Announcement

Collapse
No announcement yet.

GFI's old michigan basement

Collapse
X
  • Filter
  • Time
  • Show
Clear All
new posts

  • GFI's old michigan basement

    I would like to ask if GFI's are required by code in existing old michigan basements would like to have a outlet in case i need to run a work light or shop vac.
    Thanks in advance

  • #2
    Re: GFI's old michigan basement

    Welcome to the forum Green Horn. Lots of good people and good advice here. To answer your question -- Yes. If you do not have any outlets in your basement right now and will be putting in a new outlet or two, they will need to be GFCI protected. The NEC, in a nutshell, requires GFCI in any "wet" location, that is in a garage, in a basement, bathrooms, outside of the house, kitchen, etc. And there are very specifics written for areas like the kitchen. If you haven't installed a GFCI before, they install just like any other receptacle but they are marked for "line" and "load." If you are installing just one, the wires running to it connect to the "line" side, which does not have the little yellow tape over them. If you are going to install more than one outlet, then you can connect the second (outlet) one to the "load" terminals of the GFCI, and from there all the other receptacles daisy chain off the regular outlet, yet they are protected by GFCI by their connection to the line of the first. Even if it were not required, making your basement or garage outlets GFCI protected is cheap insurance against getting a major, life-threatening hit of 120 volts. I make my own J-Boxes that I use on job sites and ALL my j-boxes have GFCI protection built in, and I use them even if I am plugging into a basement or garage or outside receptacle that is GFCI protected. I don't know if those GFCIs are still working properly and then I don't have to go test them to make sure.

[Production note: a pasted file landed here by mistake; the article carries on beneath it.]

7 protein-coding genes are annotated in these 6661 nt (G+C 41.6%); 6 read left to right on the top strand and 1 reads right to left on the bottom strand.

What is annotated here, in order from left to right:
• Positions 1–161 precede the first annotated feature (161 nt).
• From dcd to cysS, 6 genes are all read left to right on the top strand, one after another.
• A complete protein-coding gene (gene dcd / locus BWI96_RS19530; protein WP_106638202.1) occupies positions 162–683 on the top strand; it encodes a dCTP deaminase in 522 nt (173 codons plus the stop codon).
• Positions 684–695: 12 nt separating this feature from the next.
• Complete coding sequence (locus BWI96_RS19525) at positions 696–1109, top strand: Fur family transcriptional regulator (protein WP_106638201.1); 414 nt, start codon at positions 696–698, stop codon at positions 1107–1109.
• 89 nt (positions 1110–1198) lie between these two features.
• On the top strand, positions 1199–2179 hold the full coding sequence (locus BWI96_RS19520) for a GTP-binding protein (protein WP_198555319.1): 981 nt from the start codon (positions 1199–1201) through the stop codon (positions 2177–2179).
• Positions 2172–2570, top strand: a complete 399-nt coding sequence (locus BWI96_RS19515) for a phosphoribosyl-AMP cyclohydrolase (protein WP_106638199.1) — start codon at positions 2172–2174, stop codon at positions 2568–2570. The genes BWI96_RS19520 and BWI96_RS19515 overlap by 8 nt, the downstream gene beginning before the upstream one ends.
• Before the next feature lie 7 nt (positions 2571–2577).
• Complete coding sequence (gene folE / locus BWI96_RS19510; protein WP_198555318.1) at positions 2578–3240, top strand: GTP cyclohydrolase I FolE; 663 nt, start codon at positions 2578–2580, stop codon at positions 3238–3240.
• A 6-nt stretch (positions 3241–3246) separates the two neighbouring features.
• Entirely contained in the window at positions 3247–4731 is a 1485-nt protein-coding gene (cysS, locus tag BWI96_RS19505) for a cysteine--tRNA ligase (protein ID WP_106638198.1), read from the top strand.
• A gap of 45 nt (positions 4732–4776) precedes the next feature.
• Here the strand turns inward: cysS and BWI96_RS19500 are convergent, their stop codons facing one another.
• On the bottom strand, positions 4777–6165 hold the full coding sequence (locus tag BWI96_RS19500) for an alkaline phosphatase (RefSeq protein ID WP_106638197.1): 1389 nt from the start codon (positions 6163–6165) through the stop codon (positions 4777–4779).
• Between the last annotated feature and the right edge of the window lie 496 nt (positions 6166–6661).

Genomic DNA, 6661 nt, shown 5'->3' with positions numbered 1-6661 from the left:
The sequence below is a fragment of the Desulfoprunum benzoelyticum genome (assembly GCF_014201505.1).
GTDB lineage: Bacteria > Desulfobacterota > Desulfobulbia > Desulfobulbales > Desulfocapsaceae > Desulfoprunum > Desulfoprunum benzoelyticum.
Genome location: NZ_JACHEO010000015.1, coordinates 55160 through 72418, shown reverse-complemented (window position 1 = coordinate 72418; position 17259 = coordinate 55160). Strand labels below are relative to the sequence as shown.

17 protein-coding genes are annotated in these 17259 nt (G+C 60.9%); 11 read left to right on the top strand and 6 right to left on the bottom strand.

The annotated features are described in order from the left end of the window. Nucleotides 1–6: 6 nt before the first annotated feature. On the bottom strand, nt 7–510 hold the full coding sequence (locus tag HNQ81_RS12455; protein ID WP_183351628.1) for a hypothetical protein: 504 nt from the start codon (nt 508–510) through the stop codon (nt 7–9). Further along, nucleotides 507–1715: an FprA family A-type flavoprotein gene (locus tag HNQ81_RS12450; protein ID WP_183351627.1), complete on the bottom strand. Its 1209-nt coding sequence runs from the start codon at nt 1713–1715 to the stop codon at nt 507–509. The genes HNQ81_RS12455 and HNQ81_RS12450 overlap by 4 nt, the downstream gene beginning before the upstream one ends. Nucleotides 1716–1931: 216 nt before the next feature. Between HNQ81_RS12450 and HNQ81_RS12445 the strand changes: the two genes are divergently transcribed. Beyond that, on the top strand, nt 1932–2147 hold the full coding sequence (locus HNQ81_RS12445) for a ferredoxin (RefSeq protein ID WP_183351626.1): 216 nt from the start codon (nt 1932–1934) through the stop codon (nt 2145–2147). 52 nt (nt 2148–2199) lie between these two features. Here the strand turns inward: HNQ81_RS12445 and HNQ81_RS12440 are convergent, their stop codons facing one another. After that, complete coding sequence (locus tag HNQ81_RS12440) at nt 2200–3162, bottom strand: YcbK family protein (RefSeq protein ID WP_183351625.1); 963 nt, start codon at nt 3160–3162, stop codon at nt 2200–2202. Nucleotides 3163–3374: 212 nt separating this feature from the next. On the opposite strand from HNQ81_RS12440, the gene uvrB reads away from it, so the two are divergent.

Cheers,
    Jim Don

    Comment


    • #3
      Re: GFI's old michigan basement

      Originally posted by JimDon View Post
      Even if it were not required, making your basement or garage outlets GFCI protected is cheap insurance against getting a major, life-threatening hit of 120 volts.
      Cheers,
      Jim Don
      Good call Jim Don. It happens all too often. At least Greenhorn had the good sense to ask prior to doing any work. I've seen a lot of DIY'ers who thought they knew what they were doing, but ended up putting themselves and their family's safety at risk.

      Comment

      Working...
      X